(Source: jueki, via ennui-or-something)


(Source: boom-shwa-tee-oosh, via ennui-or-something)


sp00kygirl:

These are mannequins

sp00kygirl:

These are mannequins


(Source: sp00kygirl)



 The BBC News announce Sid Vicious’ death,1979.

The BBC News announce Sid Vicious death,1979.

(Source: bunbud, via ennui-or-something)


1924us:

General Von

1924us:

General Von

(Source: jarrodis, via thesilenttypewriter)


thereisnowonderlandanymorealice:

de-preciated:

Morning Mist (by Matt Hofman)

☾

thereisnowonderlandanymorealice:

de-preciated:

Morning Mist (by Matt Hofman)

(via witchingtime)


fashionfever:

4.20.14:2 by mariimontero featuring a nail lacquer

fashionfever:


"I’m not a prophet or a stone-age man, just a mortal with potential of a superman."

(Source: damaris-rising, via fuckyeahjulesie)


indigenous2:

Mexican-American Gothic (2010) by Santiago Forero

indigenous2:

Mexican-American Gothic (2010) by Santiago Forero

(Source: espiralito, via thesantimountain)


triste-le-roy:

Ouroboros (Lysa Rhean Provencio, 2011).

triste-le-roy:

Ouroboros (Lysa Rhean Provencio, 2011).

(via thesantimountain)


laurapalmerwalkswithme:

Fairuza Balk in “Return to Oz”, 1985

laurapalmerwalkswithme:

Fairuza Balk in “Return to Oz”, 1985

(via thesantimountain)


(via fuckyeahjulesie)


arqsa:

(via TumbleOn)

arqsa:

(via TumbleOn)

(via codyjamez)


writersnoonereads:

No one reads “the sandwich-man of the Beyond.” 

Joseph Péladan was born in Lyons, in 1858, into a milieu obsessed with occultism…In 1884 Péladan imposed himself on the Parisian public by publishing Le Vice Supreme, a fantastic mystico-erotic novel in which poetry alternates with a no less studied prose: ‘Faithful to your monstrous vice, O daughter of da Vinci, corrupting Muse of the aesthetics of evil, your smile may fade from the canvas, but it is engraved for ever in my heart.’
Péladan, who changed his name from Joseph to Joséphin, described himself as ‘the sandwich-man of the Beyond,’ exhumed a mystical society founded in Germany in the late Middle Ages, declared himself its leader, and crowned himself Sar Merodac, a title which enabled him to dress himself up in a costume reminiscent of Lohengrin and Nebuchadnezzar. He was a dark, handsome man, with bushy hair and a bushy beard, ready to swallow — and utter — all sorts of nonsense. In the despairing Paris of his day, which he convinced of its decadence, Barbey d’Aurevilly sang his praises, and young men such as Jean Lorrain and d’Annunzio copied him… Péladan obtained immediate fame, drawing on two sources from which all those who were disgusted with materialism would drink: occultism and aestheticism. His books came out in rapid succession, under the general title La Decadence Latine.

The text comes from Dreamers of Decadence by Philippe Jullian and the post idea and image from Strange Flowers. There’s also a blog (in English) devoted to Péladan. I think I would prefer reading a biography — especially if it was titled “The Sandwich-Man of the Beyond” — rather than any of the 19 volumes of La Decadence Latine (never translated into English as far as I know).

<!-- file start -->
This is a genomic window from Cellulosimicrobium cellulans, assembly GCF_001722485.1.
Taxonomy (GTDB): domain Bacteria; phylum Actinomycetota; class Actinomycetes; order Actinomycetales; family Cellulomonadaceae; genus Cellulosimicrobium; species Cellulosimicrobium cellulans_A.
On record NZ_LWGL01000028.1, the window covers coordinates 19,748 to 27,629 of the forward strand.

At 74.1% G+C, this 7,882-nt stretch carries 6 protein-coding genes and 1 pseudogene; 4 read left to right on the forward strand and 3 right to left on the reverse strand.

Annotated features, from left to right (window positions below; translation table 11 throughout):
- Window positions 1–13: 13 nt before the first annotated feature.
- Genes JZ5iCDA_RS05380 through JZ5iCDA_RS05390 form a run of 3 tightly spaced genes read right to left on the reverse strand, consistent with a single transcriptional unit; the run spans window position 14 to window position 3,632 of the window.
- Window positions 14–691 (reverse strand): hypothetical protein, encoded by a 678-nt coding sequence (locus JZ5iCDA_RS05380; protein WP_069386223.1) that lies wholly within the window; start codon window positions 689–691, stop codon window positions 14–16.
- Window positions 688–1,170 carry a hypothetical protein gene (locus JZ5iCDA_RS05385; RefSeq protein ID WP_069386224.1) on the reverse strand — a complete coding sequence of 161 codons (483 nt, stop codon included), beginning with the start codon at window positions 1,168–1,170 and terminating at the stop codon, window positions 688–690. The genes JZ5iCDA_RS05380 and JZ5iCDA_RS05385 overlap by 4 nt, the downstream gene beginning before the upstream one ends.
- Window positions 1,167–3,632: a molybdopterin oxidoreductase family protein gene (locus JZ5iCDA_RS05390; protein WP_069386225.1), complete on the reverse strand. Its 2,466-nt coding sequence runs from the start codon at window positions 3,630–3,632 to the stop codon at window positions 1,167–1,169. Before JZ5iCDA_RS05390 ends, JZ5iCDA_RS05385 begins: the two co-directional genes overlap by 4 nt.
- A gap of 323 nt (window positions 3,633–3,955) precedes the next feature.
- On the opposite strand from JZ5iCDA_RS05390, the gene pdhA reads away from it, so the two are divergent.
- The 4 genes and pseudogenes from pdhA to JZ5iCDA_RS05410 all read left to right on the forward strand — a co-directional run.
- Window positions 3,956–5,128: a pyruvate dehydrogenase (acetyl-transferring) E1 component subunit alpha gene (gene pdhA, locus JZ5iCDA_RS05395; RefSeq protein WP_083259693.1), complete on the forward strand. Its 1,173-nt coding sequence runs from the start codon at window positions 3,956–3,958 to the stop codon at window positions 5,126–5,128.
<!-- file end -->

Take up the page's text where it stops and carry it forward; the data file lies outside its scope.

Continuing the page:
@WritersNoOneRds / Facebook

writersnoonereads:

No one reads “the sandwich-man of the Beyond.” 

Joseph Péladan was born in Lyons, in 1858, into a milieu obsessed with occultism…In 1884 Péladan imposed himself on the Parisian public by publishing Le Vice Supreme, a fantastic mystico-erotic novel in which poetry alternates with a no less studied prose: ‘Faithful to your monstrous vice, O daughter of da Vinci, corrupting Muse of the aesthetics of evil, your smile may fade from the canvas, but it is engraved for ever in my heart.’

Péladan, who changed his name from Joseph to Joséphin, described himself as ‘the sandwich-man of the Beyond,’ exhumed a mystical society founded in Germany in the late Middle Ages, declared himself its leader, and crowned himself Sar Merodac, a title which enabled him to dress himself up in a costume reminiscent of Lohengrin and Nebuchadnezzar. He was a dark, handsome man, with bushy hair and a bushy beard, ready to swallow — and utter — all sorts of nonsense. In the despairing Paris of his day, which he convinced of its decadence, Barbey d’Aurevilly sang his praises, and young men such as Jean Lorrain and d’Annunzio copied him… Péladan obtained immediate fame, drawing on two sources from which all those who were disgusted with materialism would drink: occultism and aestheticism. His books came out in rapid succession, under the general title La Decadence Latine.

The text comes from Dreamers of Decadence by Philippe Jullian and the post idea and image from Strange Flowers. There’s also a blog (in English) devoted to Péladan. I think I would prefer reading a biography — especially if it was titled “The Sandwich-Man of the Beyond” — rather than any of the 19 volumes of La Decadence Latine (never translated into English as far as I know).

@WritersNoOneRds / Facebook


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